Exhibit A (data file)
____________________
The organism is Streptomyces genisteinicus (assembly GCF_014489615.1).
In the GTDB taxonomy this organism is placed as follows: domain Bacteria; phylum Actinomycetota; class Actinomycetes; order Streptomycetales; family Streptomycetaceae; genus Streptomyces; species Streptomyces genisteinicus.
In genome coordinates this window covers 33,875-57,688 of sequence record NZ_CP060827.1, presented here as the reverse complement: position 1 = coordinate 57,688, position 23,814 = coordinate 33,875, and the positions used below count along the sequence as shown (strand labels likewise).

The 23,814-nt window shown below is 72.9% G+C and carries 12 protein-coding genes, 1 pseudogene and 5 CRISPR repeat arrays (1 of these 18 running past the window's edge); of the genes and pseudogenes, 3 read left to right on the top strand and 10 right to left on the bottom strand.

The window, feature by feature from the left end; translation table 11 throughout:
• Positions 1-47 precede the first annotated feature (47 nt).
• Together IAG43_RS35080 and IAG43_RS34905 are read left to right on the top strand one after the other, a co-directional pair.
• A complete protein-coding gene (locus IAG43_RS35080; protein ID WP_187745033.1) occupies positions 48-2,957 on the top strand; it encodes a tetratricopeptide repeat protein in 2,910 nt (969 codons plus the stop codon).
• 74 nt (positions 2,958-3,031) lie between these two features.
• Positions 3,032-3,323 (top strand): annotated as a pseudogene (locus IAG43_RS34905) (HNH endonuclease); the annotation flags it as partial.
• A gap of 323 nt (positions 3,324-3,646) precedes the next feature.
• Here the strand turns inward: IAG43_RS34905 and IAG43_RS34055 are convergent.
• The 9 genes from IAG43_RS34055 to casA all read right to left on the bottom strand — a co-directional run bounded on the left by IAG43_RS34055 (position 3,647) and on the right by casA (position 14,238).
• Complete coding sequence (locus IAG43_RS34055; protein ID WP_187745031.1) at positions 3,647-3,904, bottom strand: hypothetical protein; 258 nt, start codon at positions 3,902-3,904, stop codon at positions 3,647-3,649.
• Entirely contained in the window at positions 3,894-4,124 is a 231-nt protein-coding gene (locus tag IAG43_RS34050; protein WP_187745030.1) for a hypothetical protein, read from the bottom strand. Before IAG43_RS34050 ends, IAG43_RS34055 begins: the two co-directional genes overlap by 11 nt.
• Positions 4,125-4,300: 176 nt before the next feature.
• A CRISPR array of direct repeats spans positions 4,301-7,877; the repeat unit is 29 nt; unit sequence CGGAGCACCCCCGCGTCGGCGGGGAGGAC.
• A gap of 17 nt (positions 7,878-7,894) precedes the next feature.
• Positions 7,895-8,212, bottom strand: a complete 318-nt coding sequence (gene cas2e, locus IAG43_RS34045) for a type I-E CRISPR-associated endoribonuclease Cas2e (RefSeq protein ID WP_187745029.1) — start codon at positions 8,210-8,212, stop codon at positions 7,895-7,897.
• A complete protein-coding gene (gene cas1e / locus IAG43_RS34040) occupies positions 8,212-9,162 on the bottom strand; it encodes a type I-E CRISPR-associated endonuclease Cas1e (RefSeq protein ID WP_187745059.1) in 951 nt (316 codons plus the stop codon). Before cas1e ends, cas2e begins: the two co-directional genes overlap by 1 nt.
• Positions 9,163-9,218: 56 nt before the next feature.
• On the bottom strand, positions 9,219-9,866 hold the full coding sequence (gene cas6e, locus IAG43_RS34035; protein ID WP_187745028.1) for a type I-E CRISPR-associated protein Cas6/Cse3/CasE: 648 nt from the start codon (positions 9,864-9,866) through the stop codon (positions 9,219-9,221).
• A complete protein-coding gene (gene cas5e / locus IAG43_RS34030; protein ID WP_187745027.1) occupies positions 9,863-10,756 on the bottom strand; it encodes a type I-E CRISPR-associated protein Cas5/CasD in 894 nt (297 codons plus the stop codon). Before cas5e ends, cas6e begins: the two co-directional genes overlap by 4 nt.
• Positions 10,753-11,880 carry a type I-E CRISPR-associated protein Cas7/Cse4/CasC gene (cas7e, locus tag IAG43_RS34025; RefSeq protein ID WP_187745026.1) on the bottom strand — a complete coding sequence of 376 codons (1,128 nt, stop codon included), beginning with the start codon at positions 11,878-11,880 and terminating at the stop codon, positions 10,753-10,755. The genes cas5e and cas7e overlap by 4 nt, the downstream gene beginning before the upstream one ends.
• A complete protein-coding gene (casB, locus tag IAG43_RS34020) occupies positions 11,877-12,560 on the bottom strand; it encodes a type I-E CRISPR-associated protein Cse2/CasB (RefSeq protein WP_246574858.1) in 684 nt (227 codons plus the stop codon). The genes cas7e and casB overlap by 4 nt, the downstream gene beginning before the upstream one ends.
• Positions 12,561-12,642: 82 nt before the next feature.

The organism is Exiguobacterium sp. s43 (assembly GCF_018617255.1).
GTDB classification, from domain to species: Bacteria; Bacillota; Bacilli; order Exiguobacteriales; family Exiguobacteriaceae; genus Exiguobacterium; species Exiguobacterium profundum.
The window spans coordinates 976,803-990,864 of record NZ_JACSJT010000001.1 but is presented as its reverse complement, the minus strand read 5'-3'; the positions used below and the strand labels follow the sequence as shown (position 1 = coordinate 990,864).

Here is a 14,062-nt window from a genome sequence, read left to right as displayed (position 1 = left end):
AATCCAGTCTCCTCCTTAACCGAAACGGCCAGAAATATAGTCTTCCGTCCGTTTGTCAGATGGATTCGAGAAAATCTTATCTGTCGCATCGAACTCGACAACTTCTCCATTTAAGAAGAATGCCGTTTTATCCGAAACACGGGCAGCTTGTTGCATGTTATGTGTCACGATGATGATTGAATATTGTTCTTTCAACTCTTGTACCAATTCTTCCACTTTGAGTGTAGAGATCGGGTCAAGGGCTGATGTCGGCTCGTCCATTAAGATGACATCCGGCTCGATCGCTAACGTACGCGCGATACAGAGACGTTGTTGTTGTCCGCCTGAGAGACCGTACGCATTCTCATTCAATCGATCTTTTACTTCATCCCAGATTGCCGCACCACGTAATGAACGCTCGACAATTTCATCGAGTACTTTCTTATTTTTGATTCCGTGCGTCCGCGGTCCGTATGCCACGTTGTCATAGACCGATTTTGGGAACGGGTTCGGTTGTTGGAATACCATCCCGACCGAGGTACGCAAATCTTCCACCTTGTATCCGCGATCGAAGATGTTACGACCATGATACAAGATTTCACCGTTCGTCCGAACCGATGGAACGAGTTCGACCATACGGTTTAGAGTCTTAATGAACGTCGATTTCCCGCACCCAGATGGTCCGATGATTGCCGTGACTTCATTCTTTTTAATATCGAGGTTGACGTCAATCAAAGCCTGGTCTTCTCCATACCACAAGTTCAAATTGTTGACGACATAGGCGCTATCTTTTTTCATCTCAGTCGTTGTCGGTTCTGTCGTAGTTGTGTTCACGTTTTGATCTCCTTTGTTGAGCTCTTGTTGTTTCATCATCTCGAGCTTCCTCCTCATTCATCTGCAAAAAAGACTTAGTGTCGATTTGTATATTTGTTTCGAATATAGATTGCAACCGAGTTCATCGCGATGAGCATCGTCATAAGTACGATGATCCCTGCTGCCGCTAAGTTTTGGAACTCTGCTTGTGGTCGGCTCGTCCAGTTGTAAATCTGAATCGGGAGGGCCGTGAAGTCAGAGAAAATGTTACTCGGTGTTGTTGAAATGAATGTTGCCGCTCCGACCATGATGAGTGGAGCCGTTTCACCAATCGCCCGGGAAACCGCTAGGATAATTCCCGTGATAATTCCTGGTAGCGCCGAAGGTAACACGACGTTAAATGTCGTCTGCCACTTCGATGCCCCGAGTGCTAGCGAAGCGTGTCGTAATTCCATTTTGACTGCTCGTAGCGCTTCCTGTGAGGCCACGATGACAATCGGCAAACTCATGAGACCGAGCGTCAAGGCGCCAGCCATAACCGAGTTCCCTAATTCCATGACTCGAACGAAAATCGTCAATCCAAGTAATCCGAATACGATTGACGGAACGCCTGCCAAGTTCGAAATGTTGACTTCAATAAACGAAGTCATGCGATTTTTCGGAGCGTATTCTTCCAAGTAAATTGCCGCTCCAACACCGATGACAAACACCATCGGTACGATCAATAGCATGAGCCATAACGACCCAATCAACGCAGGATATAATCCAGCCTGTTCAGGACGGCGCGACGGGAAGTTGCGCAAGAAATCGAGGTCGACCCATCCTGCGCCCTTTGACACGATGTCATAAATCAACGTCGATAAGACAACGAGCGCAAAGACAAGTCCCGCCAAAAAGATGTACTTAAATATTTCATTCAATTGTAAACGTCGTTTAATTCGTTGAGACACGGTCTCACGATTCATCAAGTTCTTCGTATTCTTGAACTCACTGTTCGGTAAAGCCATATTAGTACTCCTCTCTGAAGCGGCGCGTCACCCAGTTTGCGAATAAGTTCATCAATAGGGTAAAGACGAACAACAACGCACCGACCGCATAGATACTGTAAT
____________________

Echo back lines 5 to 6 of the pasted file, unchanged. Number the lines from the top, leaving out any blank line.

The window, feature by feature from the left end; translation table 11 throughout:
• Positions 1-47 precede the first annotated feature (47 nt).